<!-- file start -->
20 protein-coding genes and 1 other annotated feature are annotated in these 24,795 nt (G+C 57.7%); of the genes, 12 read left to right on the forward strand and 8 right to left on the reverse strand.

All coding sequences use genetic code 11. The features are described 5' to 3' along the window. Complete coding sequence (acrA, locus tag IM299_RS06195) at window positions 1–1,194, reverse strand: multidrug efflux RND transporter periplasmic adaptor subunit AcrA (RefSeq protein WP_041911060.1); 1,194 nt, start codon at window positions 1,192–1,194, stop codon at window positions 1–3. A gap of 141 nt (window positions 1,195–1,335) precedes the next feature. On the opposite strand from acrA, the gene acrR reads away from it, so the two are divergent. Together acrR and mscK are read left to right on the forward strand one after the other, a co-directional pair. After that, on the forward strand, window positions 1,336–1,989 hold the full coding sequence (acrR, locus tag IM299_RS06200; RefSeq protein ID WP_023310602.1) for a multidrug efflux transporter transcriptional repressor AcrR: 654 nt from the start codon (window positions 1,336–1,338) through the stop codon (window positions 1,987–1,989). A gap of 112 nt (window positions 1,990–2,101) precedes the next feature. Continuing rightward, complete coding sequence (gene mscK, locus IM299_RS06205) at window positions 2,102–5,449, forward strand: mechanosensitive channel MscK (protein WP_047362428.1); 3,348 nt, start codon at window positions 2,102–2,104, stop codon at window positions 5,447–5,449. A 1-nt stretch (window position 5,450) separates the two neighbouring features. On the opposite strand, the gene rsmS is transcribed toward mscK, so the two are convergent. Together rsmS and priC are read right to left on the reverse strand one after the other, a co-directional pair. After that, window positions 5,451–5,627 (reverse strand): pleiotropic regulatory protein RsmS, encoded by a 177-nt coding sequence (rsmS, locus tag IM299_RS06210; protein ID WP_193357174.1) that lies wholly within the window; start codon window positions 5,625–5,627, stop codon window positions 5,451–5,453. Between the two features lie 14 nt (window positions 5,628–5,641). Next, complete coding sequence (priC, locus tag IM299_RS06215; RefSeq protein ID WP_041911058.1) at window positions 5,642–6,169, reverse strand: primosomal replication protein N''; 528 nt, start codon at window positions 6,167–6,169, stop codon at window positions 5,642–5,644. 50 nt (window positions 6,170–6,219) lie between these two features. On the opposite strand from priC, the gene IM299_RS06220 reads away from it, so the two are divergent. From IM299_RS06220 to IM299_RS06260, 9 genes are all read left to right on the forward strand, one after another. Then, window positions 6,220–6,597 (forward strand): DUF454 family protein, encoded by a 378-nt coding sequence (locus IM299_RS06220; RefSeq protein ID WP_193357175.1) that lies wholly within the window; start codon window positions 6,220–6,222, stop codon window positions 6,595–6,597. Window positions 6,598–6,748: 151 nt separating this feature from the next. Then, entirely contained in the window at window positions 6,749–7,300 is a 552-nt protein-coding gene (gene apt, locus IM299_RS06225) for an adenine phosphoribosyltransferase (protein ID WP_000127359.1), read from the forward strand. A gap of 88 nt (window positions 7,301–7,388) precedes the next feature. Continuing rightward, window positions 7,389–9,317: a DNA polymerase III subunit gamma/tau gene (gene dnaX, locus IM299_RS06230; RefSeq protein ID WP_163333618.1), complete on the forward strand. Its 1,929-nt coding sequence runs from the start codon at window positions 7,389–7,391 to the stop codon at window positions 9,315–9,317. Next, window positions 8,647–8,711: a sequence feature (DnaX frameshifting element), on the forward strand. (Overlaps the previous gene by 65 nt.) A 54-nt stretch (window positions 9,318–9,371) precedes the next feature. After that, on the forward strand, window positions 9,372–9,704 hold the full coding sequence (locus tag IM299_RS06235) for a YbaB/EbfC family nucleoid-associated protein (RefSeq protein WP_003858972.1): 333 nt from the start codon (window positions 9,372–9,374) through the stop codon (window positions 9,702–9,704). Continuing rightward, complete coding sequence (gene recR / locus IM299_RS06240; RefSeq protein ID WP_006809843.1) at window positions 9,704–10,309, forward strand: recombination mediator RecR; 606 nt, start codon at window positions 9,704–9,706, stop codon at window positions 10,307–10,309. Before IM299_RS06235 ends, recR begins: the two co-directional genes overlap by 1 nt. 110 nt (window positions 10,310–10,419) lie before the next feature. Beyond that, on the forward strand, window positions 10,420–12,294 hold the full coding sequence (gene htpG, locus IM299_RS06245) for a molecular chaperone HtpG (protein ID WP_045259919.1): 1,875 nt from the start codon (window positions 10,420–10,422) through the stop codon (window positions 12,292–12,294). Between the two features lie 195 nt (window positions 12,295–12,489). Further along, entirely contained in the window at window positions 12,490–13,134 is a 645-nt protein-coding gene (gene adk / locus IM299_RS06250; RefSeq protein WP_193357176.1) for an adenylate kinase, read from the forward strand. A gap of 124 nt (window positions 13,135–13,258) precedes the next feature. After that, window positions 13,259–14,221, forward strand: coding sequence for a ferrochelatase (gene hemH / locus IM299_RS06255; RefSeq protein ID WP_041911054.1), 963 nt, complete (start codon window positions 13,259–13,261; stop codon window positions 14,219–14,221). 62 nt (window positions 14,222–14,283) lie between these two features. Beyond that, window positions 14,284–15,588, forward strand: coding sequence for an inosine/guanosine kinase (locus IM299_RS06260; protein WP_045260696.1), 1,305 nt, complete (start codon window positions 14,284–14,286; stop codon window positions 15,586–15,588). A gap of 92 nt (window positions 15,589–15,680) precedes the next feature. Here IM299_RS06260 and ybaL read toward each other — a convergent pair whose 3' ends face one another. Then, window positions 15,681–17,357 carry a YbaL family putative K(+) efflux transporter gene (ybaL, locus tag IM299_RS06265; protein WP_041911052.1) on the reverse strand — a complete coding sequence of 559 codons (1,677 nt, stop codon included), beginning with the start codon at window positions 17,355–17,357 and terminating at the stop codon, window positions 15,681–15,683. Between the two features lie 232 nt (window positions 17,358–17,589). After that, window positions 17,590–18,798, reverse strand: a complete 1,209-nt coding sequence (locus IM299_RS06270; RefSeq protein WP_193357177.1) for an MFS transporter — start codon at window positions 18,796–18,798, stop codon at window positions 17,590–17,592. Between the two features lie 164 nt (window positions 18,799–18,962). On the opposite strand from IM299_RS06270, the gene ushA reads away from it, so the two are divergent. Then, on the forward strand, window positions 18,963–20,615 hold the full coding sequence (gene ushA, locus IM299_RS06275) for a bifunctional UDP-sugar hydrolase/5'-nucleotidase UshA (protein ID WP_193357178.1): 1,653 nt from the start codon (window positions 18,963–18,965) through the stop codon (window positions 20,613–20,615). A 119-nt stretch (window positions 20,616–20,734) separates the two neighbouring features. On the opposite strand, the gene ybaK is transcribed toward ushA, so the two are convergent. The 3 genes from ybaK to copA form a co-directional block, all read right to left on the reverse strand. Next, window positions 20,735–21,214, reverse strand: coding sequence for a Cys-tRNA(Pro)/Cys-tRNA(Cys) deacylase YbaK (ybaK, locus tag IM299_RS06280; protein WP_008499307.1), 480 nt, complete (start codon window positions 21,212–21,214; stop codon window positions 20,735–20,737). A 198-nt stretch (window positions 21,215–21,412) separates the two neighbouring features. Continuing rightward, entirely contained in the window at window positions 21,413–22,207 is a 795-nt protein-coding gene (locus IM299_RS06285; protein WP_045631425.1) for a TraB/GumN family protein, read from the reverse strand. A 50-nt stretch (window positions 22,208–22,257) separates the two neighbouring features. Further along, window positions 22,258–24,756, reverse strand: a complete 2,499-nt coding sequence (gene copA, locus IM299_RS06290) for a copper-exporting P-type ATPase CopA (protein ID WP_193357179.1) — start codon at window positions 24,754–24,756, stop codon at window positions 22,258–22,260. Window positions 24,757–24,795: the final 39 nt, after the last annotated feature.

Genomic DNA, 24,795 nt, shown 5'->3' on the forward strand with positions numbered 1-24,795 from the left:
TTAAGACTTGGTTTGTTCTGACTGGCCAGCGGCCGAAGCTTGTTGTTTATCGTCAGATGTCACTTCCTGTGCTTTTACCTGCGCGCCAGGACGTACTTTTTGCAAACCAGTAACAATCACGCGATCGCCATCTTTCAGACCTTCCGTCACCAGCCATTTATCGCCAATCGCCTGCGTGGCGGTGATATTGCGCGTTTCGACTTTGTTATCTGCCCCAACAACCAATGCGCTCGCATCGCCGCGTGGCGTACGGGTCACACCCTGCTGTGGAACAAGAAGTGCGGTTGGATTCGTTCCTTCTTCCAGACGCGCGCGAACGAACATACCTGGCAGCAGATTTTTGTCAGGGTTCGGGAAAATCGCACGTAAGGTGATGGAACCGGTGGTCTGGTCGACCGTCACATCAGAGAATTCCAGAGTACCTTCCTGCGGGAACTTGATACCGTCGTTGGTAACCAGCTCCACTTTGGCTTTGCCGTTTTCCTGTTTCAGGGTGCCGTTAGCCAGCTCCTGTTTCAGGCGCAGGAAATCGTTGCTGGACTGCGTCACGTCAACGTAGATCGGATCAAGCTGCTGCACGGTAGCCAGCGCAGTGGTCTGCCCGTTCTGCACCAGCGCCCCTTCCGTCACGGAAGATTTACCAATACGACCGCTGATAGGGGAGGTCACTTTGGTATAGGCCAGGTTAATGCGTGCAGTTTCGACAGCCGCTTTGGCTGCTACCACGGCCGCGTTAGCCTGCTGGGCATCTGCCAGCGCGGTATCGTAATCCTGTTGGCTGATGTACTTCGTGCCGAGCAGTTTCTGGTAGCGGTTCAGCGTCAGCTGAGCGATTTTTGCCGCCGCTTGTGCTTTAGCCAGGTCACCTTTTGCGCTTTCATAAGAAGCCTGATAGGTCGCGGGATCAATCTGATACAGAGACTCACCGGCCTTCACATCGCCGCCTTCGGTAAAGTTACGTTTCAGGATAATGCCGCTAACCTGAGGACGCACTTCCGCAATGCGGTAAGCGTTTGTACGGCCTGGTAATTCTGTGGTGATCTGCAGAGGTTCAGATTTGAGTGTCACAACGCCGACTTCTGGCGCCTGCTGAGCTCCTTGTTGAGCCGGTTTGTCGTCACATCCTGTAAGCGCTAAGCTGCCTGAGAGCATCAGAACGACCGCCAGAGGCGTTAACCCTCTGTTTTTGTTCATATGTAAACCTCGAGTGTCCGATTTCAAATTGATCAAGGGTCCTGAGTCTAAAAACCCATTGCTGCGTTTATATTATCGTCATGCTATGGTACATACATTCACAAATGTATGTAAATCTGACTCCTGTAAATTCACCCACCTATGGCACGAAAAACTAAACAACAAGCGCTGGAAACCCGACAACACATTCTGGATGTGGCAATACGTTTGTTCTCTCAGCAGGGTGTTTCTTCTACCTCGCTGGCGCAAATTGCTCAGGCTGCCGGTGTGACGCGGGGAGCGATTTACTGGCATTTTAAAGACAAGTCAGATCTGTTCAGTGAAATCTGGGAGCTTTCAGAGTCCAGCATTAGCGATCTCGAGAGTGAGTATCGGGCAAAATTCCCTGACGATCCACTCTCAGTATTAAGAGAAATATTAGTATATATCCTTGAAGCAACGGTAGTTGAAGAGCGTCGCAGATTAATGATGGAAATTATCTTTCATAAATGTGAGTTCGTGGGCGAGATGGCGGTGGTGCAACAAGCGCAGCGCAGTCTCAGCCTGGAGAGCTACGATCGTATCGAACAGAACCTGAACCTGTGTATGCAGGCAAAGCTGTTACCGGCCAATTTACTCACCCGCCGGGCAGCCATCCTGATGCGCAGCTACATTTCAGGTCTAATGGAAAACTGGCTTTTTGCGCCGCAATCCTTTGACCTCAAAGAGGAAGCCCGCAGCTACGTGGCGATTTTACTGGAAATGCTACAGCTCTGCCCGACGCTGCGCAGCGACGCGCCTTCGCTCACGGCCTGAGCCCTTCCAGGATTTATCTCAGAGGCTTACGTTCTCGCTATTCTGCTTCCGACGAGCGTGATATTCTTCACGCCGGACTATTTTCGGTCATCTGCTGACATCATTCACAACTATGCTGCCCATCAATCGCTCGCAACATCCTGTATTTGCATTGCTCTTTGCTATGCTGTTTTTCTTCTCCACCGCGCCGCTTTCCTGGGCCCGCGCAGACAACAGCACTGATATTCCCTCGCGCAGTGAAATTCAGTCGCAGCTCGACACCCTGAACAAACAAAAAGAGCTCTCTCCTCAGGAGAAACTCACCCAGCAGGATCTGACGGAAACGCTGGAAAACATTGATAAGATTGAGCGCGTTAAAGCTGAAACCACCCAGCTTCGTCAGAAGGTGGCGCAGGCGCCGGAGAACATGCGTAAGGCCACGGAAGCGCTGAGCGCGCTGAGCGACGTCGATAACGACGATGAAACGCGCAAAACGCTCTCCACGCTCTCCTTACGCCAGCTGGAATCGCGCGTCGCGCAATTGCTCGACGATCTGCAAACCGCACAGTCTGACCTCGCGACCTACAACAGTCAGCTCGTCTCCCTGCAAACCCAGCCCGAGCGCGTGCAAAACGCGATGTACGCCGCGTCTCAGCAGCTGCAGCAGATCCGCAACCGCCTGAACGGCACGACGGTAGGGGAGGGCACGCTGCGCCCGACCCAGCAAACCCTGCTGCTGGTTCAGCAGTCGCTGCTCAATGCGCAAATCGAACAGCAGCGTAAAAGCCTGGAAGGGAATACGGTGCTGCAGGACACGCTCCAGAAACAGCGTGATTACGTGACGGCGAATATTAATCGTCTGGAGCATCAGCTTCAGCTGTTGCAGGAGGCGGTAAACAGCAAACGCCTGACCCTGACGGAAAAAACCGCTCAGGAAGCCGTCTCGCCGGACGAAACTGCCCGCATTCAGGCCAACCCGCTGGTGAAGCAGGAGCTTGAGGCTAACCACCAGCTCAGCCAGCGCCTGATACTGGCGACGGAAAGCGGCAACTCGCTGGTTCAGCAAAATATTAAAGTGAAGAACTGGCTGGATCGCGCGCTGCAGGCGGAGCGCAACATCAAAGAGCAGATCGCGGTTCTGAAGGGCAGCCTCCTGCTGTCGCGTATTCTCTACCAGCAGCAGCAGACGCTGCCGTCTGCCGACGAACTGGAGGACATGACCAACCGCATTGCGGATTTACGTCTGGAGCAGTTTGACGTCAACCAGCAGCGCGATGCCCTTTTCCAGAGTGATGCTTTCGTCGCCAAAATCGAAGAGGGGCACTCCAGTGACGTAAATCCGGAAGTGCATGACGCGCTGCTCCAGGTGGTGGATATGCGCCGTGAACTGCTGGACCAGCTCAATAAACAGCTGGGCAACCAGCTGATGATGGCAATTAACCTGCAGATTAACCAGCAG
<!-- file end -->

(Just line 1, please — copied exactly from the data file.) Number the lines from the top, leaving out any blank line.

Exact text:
20 protein-coding genes and 1 other annotated feature are annotated in these 24,795 nt (G+C 57.7%); of the genes, 12 read left to right on the forward strand and 8 right to left on the reverse strand.